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By Ray Comfort

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Is Postmodernism a Myth? (Sean McDowell)

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Is Postmodernism A Myth?

Sean McDowell

 

In the early 1990s interest in postmodernism exploded in the church. Books widely appeared as bestsellers and conferences featured seminars about doing ministry in a postmodern world. While people disagreed about exactly what was meant by “postmodernism”-and they still do!-there was considerable agreement that the world was leaving the modern era behind and wading into the unknown waters of the postmodern matrix.

 

In Postmodern Youth Ministry, for example, Tony Jones argues that postmodernity is the most important culture shift of the past 500 years, upending our theology, philosophy, epistemology (how we know things), and church practice. It is an “earthquake that has changed the landscape of academia and is currently rocking Western culture.” (p. 11). Thus, to be relevant in ministry today, according to Jones and other postmodernists, we must shed our modern tendencies and embrace the postmodern shift.

 

For the longest time I simply accepted that we inhabit a postmodern world and that we must completely transform our approach to ministry to be effective today. But that all changed when I had the opportunity of hearing philosopher William Lane Craig speak at an apologetics conference not too long ago. “This sort of [postmodern] thinking,” says Craig, “is guilty of a disastrous misdiagnosis of contemporary culture.” (“God is Not Dead Yet,” Christianity Today, July 2008, p. 26). He argues that the idea that we live in a postmodern world is a myth. This may strike you as awfully bold. How can he make such a claim?

 

For one thing, says Craig, postmodernism is unlivable and contradictory: “Nobody is a postmodernist when it comes to reading the labels on a medicine bottle versus a box of rat poison. If you’ve got a headache, you’d better believe that texts have objective meaning!” (Reasonable Faith, 2008, p. 18) Craig speaks to tens of thousands of (mostly non-Christian) college students around the world every year and his conclusion is that we live in a cultural milieu that is deeply modernist. Reason, logic, and evidence are as important today as ever (although he’s careful not to overstate their importance, too).

 

Postmodernism and Apologetics

 

But this is not all Craig has to say! In the introduction to Reasonable Faith, Craig provocatively claims, “Indeed, I think that getting people to believe that we live in a postmodern culture is one of the craftiest deceptions that Satan has yet devised” (p. 18). Accordingly, we ought to stop emphasizing argumentation and apologetics and just share our narrative. Craig develops this idea further:

 

And so Satan deceives us into voluntarily laying aside our best weapons of logic and evidence, thereby ensuring unawares modernism’s triumph over us. If we adopt this suicidal course of action, the consequences for the church in the next generation will be catastrophic. Christianity will be reduced to but another voice in a cacophony of competing voices, each sharing its own narrative and none commending itself as the objective truth about reality, while scientific naturalism shapes our culture’s view of how the world really is (p. 18-19). 

 

In a personal email, Craig relayed to me that he believes postmodernism is largely being propagated in our church by misguided youth pastors. While he meant the comment more to elicit a smile than to be taken as a stab in the back, I can’t help but wonder if he is right.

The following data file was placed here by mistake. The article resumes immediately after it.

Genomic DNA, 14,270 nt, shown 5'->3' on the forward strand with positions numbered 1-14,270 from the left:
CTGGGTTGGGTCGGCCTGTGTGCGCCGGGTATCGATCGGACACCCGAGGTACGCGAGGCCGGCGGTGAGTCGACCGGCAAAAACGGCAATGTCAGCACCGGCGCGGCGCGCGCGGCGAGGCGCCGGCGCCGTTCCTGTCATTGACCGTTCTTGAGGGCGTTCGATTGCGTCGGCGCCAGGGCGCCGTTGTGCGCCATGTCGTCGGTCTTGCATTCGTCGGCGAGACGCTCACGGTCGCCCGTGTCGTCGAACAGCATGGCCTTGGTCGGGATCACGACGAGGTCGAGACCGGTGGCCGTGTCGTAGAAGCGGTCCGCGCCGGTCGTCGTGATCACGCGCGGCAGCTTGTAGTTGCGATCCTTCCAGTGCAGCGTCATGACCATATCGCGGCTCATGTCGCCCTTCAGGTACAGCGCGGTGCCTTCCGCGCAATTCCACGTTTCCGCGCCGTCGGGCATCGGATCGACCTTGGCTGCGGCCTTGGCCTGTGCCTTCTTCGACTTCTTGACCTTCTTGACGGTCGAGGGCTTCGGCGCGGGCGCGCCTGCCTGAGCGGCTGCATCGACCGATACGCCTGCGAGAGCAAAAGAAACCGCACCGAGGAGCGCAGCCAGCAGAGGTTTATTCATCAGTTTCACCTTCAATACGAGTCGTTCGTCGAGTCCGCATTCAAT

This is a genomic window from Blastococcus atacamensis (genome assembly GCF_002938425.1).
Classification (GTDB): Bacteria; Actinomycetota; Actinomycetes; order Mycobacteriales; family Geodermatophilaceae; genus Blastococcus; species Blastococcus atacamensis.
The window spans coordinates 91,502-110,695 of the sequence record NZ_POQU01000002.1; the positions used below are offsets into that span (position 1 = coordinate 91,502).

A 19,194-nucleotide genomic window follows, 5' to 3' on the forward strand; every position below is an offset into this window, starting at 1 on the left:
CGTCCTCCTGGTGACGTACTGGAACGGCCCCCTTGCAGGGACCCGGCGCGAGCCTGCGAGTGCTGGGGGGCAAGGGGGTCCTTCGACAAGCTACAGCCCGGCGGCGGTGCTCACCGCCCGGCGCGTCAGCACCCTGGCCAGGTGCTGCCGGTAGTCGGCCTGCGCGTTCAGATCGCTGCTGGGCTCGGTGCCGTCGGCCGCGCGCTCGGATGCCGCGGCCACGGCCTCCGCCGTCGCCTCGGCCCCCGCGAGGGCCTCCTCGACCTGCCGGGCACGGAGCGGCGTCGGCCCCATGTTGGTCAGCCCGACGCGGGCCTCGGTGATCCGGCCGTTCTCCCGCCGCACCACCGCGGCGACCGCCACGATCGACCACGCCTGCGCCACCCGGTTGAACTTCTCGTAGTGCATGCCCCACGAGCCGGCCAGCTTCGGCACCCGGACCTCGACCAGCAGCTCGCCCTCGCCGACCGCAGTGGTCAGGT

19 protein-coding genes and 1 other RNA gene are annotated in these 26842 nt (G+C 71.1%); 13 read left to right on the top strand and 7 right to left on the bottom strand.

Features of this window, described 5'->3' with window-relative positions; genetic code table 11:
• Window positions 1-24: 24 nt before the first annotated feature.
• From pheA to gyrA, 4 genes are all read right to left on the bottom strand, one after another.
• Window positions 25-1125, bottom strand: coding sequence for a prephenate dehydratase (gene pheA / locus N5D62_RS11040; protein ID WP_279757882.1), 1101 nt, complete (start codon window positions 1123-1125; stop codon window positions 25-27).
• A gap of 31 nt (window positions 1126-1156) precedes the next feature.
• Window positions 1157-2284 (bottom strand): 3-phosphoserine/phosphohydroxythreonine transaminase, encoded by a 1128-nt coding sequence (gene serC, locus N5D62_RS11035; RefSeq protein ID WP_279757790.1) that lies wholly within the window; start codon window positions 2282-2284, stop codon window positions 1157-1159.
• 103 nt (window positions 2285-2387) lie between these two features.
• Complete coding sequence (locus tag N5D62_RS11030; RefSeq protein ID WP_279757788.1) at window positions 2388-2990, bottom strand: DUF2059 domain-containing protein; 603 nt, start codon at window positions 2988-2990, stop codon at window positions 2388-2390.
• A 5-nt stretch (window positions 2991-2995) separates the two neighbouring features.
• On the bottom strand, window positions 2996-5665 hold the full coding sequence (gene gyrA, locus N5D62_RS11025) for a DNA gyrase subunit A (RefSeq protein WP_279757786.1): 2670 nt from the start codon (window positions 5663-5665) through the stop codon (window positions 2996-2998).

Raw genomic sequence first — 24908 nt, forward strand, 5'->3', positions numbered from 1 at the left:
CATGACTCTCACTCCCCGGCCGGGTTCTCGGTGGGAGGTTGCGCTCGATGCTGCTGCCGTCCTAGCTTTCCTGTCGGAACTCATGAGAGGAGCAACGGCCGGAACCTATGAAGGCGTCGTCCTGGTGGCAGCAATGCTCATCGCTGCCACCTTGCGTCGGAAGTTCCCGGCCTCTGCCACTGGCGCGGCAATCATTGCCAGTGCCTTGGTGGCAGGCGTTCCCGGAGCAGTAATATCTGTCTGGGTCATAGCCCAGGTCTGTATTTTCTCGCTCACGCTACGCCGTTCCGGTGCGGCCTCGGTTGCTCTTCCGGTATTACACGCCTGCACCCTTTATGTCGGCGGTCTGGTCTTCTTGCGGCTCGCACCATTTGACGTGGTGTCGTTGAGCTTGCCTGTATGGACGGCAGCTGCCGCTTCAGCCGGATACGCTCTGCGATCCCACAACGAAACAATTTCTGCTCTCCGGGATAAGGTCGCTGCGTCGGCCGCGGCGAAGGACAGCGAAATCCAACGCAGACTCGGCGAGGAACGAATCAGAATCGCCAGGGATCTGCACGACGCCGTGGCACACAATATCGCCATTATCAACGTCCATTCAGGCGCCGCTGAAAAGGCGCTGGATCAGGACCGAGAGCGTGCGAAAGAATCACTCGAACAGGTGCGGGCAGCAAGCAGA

If our culture were so profoundly postmodernist, why have the “New Atheists,” as Wired magazine dubbed them, been so influential? Popular writers such as Christopher Hitchens, Sam Harris, and Richard Dawkins have recently written bestselling books attacking the scientific, historic, and philosophical credibility of religion in general and Christianity in particular. Their writings have wreaked havoc on many unprepared Christians. If our culture were postmodern their challenges should have fallen on deaf ears.

 

Postmodern Youth

 

While studies show that youth are significantly relativistic when it comes to ethics, values, and religion (e.g., Soul Searching, by Christian Smith, Oxford Press, 2005), they are not relativistic about science, mathematics, and technology. When discussing morality and religion, I have heard many young people say things such as say, “That’s just your truth. I have a different truth.” But I have never heard a young person say this about a claim in the realm of science or math. Modernists believe that science is the sole purveyor of truth while religion and ethics belong in the private, subjective sphere. It seems to me that the thinking of young people is more influenced by modernism (and specifically naturalism) than postmodernism.

 

Nevertheless, there does seem to be some postmodern influences in our culture. There is a latent cynicism about knowing truth, a deep suspicion of authority, and an awareness that bias affects people more profoundly than we would like to admit. But ultimately I think Craig is right-the claim that we live in a postmodern culture has been greatly exaggerated and oversold to (and by) the church.

A Powerful Lesson From ER « Great PC Games

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This is a really powerful lesson for all of us. Enjoy!

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So Excited About Church!

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I can honestly say that I have never enjoyed church as much as I have today.

Including my wife and myself there were only 4 adults present, but it was such a beautiful service. It was what I always dreamed church should be like: people are loved and are loving, people can share their deepest needs and people are stepping forward in the gifts of the Holy Spirit.